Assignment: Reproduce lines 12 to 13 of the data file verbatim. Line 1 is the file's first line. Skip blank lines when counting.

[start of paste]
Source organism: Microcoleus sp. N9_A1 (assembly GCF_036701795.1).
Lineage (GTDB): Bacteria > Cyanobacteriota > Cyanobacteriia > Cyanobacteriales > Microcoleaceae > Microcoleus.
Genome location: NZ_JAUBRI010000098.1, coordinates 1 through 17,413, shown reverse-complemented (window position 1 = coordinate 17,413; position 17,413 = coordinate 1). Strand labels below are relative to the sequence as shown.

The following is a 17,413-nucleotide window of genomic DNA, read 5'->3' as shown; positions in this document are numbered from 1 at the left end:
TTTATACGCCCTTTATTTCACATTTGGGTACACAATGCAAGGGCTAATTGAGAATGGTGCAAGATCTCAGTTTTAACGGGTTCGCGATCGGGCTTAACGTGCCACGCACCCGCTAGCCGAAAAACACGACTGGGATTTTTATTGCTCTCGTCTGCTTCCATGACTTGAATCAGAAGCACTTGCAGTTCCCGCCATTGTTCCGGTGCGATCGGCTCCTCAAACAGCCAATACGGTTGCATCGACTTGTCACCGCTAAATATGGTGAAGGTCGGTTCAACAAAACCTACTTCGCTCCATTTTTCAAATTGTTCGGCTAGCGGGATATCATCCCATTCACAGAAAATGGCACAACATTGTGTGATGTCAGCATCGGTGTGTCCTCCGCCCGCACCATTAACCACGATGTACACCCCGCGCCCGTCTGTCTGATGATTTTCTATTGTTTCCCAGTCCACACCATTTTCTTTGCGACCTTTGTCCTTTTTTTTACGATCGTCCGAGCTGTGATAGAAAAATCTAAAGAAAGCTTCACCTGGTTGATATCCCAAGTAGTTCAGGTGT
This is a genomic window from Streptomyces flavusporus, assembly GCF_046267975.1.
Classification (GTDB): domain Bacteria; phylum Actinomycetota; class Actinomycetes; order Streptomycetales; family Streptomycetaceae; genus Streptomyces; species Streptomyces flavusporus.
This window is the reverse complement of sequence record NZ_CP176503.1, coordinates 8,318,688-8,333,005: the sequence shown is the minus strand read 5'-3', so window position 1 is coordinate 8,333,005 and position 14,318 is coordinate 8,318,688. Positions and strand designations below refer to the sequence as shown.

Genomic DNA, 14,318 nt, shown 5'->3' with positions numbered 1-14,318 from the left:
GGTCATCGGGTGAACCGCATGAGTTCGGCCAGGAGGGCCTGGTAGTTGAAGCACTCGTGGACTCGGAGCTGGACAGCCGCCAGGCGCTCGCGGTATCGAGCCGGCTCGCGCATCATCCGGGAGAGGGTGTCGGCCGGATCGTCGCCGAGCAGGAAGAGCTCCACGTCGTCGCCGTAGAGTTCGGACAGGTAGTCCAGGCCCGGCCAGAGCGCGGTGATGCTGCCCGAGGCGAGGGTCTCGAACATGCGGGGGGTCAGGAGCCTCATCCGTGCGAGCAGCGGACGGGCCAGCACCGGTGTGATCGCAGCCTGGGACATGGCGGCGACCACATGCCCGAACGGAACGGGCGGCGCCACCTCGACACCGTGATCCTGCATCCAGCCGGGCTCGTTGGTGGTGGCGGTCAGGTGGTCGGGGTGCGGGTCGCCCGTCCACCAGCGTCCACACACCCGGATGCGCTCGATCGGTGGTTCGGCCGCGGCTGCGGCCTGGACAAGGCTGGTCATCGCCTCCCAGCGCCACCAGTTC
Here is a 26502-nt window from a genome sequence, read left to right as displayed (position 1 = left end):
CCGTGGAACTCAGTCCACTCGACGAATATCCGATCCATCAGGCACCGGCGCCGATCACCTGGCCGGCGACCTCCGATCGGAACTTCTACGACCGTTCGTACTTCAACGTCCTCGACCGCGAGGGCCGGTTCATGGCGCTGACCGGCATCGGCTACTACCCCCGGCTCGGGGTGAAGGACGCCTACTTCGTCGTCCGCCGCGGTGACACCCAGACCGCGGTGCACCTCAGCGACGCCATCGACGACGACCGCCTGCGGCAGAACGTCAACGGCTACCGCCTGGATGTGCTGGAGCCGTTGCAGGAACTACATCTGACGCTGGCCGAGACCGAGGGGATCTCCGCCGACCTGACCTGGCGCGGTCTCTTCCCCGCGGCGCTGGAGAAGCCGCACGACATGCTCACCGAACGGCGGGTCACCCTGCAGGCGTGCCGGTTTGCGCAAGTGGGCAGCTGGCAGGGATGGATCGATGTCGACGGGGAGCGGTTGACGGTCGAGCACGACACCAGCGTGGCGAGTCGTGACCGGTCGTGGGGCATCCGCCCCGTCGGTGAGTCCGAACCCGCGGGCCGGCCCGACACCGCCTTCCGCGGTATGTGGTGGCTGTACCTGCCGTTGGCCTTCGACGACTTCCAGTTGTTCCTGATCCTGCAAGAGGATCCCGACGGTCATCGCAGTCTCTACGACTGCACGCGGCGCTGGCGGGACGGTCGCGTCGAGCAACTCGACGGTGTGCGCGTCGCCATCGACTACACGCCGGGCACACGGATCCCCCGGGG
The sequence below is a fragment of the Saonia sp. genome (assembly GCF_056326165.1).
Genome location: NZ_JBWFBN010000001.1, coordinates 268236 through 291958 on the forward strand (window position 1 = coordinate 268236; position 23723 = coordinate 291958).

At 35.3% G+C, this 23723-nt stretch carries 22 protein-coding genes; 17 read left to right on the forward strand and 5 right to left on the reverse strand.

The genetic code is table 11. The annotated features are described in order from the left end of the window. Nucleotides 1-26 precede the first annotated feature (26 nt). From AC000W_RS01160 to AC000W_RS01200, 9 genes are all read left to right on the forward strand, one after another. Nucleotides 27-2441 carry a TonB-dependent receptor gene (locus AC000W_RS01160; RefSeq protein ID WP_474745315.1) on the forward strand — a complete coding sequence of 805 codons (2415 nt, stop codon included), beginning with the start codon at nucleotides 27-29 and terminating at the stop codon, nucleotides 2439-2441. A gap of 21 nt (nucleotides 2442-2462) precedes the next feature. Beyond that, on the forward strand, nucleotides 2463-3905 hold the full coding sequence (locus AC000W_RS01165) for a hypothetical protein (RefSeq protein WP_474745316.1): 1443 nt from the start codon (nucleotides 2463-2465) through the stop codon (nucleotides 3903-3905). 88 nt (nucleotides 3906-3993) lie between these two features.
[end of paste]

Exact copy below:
CCGTGGAACTCAGTCCACTCGACGAATATCCGATCCATCAGGCACCGGCGCCGATCACCTGGCCGGCGACCTCCGATCGGAACTTCTACGACCGTTCGTACTTCAACGTCCTCGACCGCGAGGGCCGGTTCATGGCGCTGACCGGCATCGGCTACTACCCCCGGCTCGGGGTGAAGGACGCCTACTTCGTCGTCCGCCGCGGTGACACCCAGACCGCGGTGCACCTCAGCGACGCCATCGACGACGACCGCCTGCGGCAGAACGTCAACGGCTACCGCCTGGATGTGCTGGAGCCGTTGCAGGAACTACATCTGACGCTGGCCGAGACCGAGGGGATCTCCGCCGACCTGACCTGGCGCGGTCTCTTCCCCGCGGCGCTGGAGAAGCCGCACGACATGCTCACCGAACGGCGGGTCACCCTGCAGGCGTGCCGGTTTGCGCAAGTGGGCAGCTGGCAGGGATGGATCGATGTCGACGGGGAGCGGTTGACGGTCGAGCACGACACCAGCGTGGCGAGTCGTGACCGGTCGTGGGGCATCCGCCCCGTCGGTGAGTCCGAACCCGCGGGCCGGCCCGACACCGCCTTCCGCGGTATGTGGTGGCTGTACCTGCCGTTGGCCTTCGACGACTTCCAGTTGTTCCTGATCCTGCAAGAGGATCCCGACGGTCATCGCAGTCTCTACGACTGCACGCGGCGCTGGCGGGACGGTCGCGTCGAGCAACTCGACGGTGTGCGCGTCGCCATCGACTACACGCCGGGCACACGGATCCCCCGGGG
The sequence below is a fragment of the Saonia sp. genome (assembly GCF_056326165.1).